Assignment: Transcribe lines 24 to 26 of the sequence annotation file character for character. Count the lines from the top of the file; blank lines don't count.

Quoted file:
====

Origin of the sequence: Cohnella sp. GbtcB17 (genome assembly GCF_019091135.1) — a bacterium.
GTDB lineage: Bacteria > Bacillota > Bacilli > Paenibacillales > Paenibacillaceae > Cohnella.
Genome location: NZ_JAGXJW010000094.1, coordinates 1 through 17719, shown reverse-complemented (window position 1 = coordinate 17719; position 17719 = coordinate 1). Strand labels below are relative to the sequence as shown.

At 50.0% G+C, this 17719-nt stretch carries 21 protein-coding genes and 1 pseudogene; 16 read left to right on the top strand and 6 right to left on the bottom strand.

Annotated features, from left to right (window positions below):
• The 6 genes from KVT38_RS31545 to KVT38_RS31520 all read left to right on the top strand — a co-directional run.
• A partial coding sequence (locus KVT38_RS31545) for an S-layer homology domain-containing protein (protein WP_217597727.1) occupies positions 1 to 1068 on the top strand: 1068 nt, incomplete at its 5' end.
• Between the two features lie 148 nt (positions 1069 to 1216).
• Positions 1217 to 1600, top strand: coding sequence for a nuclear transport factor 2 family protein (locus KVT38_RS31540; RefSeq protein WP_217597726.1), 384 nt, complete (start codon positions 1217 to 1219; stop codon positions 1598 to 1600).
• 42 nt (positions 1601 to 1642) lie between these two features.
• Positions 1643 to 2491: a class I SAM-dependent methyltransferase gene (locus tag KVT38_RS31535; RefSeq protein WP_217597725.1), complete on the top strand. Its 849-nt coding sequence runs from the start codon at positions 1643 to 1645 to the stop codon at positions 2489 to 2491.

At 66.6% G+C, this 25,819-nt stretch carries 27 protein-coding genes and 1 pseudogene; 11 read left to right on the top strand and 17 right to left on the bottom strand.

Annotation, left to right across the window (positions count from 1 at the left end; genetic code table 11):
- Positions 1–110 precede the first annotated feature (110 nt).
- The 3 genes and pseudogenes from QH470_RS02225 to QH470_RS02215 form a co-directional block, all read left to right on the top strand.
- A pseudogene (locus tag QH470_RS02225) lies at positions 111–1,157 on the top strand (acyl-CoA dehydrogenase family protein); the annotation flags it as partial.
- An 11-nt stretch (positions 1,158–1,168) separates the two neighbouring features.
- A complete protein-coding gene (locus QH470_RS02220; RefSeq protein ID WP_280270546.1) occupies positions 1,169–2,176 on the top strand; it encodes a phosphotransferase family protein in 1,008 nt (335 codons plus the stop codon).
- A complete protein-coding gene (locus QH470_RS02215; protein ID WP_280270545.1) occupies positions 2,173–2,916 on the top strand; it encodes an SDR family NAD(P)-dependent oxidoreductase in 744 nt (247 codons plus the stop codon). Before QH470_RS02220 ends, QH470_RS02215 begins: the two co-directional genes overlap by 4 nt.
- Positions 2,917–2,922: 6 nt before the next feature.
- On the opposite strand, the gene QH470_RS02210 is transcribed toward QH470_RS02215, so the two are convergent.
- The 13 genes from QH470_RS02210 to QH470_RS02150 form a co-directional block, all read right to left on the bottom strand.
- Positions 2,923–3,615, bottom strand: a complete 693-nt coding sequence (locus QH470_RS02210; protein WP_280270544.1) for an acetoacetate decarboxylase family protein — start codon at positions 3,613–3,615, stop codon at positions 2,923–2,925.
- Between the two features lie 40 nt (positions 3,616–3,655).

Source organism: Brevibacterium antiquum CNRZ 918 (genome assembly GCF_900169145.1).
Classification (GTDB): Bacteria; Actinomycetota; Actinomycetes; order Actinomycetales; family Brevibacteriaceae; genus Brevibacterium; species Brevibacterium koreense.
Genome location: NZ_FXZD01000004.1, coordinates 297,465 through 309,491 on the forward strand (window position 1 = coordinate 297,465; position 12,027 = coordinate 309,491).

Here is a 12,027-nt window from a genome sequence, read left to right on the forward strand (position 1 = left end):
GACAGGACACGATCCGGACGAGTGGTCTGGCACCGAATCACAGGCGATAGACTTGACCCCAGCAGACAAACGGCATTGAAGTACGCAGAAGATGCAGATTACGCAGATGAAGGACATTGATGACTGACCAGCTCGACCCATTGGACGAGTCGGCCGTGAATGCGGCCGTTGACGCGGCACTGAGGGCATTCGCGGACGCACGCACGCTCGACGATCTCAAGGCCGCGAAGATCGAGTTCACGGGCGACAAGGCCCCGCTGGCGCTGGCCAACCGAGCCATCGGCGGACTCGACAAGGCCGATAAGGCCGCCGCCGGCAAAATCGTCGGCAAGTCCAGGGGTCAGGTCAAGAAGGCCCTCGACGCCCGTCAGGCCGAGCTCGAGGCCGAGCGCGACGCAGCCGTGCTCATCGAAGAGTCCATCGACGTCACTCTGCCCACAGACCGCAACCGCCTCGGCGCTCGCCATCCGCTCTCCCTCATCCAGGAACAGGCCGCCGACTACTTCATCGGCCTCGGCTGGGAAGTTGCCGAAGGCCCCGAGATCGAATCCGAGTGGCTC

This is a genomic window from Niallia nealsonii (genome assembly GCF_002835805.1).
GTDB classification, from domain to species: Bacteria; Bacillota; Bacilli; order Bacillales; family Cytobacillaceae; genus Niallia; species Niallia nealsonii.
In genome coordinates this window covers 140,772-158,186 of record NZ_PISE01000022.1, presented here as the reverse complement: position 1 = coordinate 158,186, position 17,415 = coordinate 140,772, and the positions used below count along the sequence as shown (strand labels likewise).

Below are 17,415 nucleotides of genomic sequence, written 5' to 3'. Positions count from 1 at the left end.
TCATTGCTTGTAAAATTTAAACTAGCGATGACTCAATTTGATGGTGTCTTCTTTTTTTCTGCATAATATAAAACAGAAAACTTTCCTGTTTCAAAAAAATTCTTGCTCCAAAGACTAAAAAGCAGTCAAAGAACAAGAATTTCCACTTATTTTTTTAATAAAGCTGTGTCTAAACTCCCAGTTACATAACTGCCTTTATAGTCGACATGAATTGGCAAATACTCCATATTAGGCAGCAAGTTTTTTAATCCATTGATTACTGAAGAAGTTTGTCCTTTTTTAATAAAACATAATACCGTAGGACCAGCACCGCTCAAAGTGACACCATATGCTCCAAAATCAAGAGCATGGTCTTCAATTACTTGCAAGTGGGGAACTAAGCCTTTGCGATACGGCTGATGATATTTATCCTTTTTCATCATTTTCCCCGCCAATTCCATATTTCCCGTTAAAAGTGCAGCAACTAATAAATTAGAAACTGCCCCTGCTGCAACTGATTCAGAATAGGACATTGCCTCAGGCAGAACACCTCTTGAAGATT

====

- Between the two features lie 40 nt (positions 3,616–3,655).

Source organism: Brevibacterium antiquum CNRZ 918 (genome assembly GCF_900169145.1).
Classification (GTDB): Bacteria; Actinomycetota; Actinomycetes; order Actinomycetales; family Brevibacteriaceae; genus Brevibacterium; species Brevibacterium koreense.